Including a larger number of individuals and foraging trips in a sample in any single year will help reduce the influence of variability in foraging trip characteristics caused by factors such as sex, breeding site etc. (Soanes et al. 2013). Indeed, it is this variability that most likely underpins the previously reported relationship between sample size and foraging area size (Soanes et al. 2013). However, as highlighted, samples used in tracking studies are often small. The European shag is a localised coastal feeder, yet even for this relatively short distance forager, the impacts of the explanatory variables were significant on foraging response variable predictions. It is likely that seabirds which have larger foraging radii may exhibit even greater differences in their foraging behaviour in relation to the explanatory variables tested. Therefore, the selection of individuals and timing of tracking for inclusion in tracking studies of any central-place forager are important factors to consider to ensure that the limited samples often used in such studies most accurately predict the colony’s foraging characteristics.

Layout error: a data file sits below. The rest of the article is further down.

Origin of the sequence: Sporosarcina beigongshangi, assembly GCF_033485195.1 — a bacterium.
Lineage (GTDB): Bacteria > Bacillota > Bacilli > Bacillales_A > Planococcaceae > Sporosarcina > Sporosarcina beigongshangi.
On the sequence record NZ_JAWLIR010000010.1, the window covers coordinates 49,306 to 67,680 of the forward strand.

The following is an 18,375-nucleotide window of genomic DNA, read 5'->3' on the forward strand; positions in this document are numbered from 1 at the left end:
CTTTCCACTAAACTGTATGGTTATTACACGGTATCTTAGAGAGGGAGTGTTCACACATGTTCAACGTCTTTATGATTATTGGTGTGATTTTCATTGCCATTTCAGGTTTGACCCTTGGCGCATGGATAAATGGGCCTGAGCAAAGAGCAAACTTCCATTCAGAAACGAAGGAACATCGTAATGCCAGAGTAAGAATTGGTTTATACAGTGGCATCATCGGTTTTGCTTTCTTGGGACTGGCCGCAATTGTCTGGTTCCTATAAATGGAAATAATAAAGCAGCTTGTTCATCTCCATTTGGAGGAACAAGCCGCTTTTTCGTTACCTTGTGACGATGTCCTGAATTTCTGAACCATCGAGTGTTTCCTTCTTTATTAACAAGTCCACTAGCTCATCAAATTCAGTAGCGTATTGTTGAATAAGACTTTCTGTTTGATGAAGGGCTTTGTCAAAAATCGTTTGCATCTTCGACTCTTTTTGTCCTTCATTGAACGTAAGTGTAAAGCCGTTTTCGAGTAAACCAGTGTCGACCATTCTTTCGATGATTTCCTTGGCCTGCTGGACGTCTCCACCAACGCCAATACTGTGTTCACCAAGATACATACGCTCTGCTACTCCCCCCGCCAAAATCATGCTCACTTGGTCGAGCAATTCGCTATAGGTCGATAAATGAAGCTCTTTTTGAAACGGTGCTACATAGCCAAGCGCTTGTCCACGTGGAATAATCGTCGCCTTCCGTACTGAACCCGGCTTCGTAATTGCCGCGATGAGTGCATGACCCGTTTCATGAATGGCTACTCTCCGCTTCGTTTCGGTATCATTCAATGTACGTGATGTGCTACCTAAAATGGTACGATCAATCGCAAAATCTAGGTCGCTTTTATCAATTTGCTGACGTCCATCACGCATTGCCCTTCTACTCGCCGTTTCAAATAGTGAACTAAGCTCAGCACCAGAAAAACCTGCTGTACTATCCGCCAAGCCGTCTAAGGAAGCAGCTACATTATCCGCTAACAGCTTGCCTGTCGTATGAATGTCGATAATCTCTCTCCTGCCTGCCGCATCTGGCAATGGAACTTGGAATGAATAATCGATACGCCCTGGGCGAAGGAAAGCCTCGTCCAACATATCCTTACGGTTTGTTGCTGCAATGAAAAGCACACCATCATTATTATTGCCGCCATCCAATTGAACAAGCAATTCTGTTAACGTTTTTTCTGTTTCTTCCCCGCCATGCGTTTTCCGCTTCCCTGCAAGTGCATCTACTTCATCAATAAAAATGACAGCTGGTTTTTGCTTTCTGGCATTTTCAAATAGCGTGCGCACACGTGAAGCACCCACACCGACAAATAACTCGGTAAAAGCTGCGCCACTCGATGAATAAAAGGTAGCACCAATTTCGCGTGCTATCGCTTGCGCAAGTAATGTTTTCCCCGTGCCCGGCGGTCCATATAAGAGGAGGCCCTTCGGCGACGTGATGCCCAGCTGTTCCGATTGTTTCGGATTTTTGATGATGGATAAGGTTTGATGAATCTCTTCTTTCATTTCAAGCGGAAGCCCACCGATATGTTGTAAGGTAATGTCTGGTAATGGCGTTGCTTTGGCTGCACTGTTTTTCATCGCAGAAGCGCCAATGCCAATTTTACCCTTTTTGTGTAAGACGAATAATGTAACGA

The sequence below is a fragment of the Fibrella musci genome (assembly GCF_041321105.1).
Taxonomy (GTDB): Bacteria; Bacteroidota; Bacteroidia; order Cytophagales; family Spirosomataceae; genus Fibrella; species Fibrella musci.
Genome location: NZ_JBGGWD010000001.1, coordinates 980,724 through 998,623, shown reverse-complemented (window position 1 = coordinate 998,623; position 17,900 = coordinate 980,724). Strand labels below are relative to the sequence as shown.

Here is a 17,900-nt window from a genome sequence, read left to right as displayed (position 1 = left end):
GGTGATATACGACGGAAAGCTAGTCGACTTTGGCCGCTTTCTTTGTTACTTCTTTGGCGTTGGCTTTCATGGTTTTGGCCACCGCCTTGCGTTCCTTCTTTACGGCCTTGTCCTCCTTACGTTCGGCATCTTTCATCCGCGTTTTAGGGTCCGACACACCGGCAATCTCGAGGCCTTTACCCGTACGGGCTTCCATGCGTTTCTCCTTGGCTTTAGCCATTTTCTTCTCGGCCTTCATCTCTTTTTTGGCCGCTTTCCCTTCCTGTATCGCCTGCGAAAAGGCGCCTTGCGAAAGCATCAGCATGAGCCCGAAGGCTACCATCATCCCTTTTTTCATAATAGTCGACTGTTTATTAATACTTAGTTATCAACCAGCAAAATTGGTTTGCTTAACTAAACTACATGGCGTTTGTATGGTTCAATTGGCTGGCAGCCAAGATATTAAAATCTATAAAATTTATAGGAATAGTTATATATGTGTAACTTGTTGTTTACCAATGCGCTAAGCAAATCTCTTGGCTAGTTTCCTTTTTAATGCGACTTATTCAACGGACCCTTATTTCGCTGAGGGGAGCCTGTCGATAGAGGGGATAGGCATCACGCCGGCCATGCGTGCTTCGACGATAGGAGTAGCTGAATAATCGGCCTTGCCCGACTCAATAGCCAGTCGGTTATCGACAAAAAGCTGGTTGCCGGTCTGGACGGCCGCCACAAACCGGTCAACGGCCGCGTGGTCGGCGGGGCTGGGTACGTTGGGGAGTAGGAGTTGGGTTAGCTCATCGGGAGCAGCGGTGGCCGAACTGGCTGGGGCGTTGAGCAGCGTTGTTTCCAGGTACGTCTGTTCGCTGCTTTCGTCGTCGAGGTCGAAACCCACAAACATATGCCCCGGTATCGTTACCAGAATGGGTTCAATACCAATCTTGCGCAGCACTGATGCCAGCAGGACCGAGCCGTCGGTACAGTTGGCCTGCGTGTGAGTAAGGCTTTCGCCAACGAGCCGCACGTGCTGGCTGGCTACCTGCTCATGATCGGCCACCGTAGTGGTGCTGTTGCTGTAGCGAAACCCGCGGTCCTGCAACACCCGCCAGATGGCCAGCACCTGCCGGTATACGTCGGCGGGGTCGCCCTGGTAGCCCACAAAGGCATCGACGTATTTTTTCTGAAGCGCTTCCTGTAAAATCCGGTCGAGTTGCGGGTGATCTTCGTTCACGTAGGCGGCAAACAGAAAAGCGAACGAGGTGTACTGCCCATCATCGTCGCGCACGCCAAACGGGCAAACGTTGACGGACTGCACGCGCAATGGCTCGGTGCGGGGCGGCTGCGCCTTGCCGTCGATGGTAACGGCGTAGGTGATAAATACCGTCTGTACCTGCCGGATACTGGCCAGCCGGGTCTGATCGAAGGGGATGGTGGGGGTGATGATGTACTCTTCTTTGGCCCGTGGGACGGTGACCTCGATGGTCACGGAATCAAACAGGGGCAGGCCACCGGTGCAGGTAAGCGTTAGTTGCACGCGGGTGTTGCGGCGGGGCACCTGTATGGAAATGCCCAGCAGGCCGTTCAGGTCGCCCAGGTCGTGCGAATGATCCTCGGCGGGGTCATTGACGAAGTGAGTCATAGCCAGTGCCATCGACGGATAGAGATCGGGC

Notes

Acknowledgments

This project was funded by a Doctoral Training Grant from the Natural Environment Research Council, with support from the RSPB’s FAME project. We would like to thank Dr. Charles Bishop, Ashley Tweedale, Dr. Rachel Taylor (Bangor University), and volunteers from both the University of Liverpool and Bangor University for assistance with planning and fieldwork. Data collection on Puffin Island would not have been possible without permission to carryout fieldwork from Sir Richard Williams-Bulkeley. Permission was granted by the Countryside Council for Wales to conduct bird capture and tagging work on Puffin Island.

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© The Author(s) 2014

Open AccessThis article is distributed under the terms of the Creative Commons Attribution License which permits any use, distribution, and reproduction in any medium, provided the original author(s) and the source are credited.

Authors and Affiliations

  • L. M. Soanes
    • 1
    Email author
  • J. P. Y. Arnould
    • 2
  • S. G. Dodd
    • 3
  • G. Milligan
    • 1
  • J. A. Green
    • 1
  1. 1.School of Environmental SciencesUniversity of LiverpoolLiverpoolUK
  2. 2.School of Life and Environmental SciencesDeakin UniversityBurwoodAustralia
  3. 3.Royal Society for the Protection of BirdsBangorUK